Findings of the SWISS-APERO trial, presented at the Transcatheter Cardiovascular Therapeutics annual meeting (TCT 2021, 4–6 November, Orlando USA and virtual), comparing the Amulet (Abbott) and Watchman FLX (Boston Scientific) left atrial appendage closure (LAAC) devices, show similar rates of LAA patency and clinical outcomes between the two devices.
However the investigator-initiated study, which was also published in the journal Circulation, showed differences between in terms of rates of peri-device leak at 45-day transesohageal echocardiography, favouring Amulet, but a higher rate of procedural complications compared with Watchman.
LAA closures aims at complete LAA sealing, excluding the main source of cardiac thrombi from circulation, study author Roberto Galea (Bern University Hospital, Bern, Switzerland). Amulet and Watchman are the two most commonly used LAAC devices currently in use.
Residual LAA patency after LAAC is routinely assessed after intervention by means of transesophageal echocardiography (TEE) or computed tomography (CT) as it has the potential to undermine LAAC therapeutic principle, Galea told TCT attendees. SWISS-APERO is the first randomised trial to compare Amulet and the new-generation Watchman FLX device in terms of residual patency as evaluated by 45-day CT.
In the trial, patients at eight European centres undergoing LAAC were randomised 1:1 to receive the Amulet or Watchman 2.5 or FLX. SWISS-APERO’s primary endpoint was the composite of justified crossover to a non-randomised device during LAAC procedure or residual LAA patency detected by cardiac computed tomography angiography (CCTA) at 45 days. The secondary endpoints included procedural complications, device related thrombus (DRT), peri-device leak at TEE and clinical outcomes at 45 days.
Galea told TCT attendees that between June 2018 and May 2021, 221 patients were randomly assigned to Amulet (111 [50.2%]) or Watchman (110 [49.8%]), of whom 25 (22.7%) patients included before October 2019 received Watchman 2.5, and 85 (77.3%) patients received Watchman FLX. Ascertainment of the primary endpoint was completed in 205 (92.8%) patients.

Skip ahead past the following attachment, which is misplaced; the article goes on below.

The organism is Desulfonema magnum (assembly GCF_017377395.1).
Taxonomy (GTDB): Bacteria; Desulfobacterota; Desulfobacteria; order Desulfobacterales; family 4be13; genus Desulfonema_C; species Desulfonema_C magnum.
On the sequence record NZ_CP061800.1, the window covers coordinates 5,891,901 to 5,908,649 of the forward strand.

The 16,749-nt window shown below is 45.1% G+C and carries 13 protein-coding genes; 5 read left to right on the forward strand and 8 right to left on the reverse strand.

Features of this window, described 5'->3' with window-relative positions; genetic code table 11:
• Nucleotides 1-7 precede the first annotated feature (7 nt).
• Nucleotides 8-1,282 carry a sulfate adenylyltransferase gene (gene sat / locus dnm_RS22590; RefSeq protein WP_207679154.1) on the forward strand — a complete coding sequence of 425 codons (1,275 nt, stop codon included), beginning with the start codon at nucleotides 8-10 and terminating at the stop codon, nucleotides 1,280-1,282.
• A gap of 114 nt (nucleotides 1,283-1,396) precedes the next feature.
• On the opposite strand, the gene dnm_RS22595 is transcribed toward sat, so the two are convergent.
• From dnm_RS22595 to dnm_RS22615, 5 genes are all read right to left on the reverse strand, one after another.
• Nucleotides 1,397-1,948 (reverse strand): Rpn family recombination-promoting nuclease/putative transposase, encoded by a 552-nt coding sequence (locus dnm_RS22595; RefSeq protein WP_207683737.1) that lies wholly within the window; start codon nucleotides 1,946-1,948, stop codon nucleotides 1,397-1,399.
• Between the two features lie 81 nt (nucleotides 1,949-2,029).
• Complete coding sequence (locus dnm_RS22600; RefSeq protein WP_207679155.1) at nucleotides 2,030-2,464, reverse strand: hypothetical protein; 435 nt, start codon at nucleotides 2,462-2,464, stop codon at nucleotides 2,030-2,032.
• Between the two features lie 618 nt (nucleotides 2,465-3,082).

The primary endpoint occurred in 71 (67.6%) patients with Amulet and 70 (70.0%) patients with Watchman (risk ratio [RR] 0.97 [95% CI 0.80‒1.16]; p=0.713). A single justified cross-over occurred in an Amulet patient who fulfilled LAA patency criteria at 45-day CCTA. Major procedure related complications occurred more frequently in the Amulet group (9 % vs. 2.7%; p=0.047), owing to more frequent bleeding (7.2% vs.1.8%).
At 45 days, the rate of peri-device leak at TEE was higher with Watchman than Amulet (27.5% vs. 13.7%, p=0.020), albeit none was major (i.e. >5mm), whereas device-related thrombus was detected in one (0.9%) patient with Amulet and three (3%) patients with Watchman at CCTA and in two (2.1%) and five (5.5%) patients at TEE, respectively. Clinical outcomes at 45 days did not differ between the groups, Galea reported.
In his concluding remarks, Galea told the TCT audience: “In patients with high bleeding risk undergoing clinically-indicated LAAC Amulet as compared with Watchman FLX was associated with similar residual LAA patency at 45-day CT, lower peri-device leak rates at 45-day TEE, higher procedural complications, but similar clinical outcomes at 45 days.”
Cardiac electrophysiologist Mintu Turakhia (Stanford Medicine, Stanford, USA) offered an analysis of the findings during a press conference preceding the presentation of the study at TCT. Turakhia commented that study builds upon the findings of the Amulet IDE trial, which showed that Amulet was superior for the primary endpoint of LAA closure and non-inferior for the primary endpoints of safety and effectiveness versus the Watchman.
“There are a couple of interesting issues here,” Turakhia commented. “One is [that] in terms of the design of the study the achievement of the primary endpoint for the watchman device was expected to be significantly lower, while most of these absolute risk differences are not big, numerically some of these clinical outcomes—such as any bleeding—do track with the Amulet IDE study, though they may not have been powered for some of the safety events.
“I want to underscore that I think this does really highlight that…it is really important to look at these safety issues and show that they do track with the IDE study. Finally, we do not still have a proper randomised trial against the alternative therapy which is a direct oral anticoagulant for any of these. When you look at these safety events and death, it is something that you need to consider if that would happen in patients with a direct oral anticoagulant, because the eligibility nowadays is not a hard contraindication to oral anticoagulation.”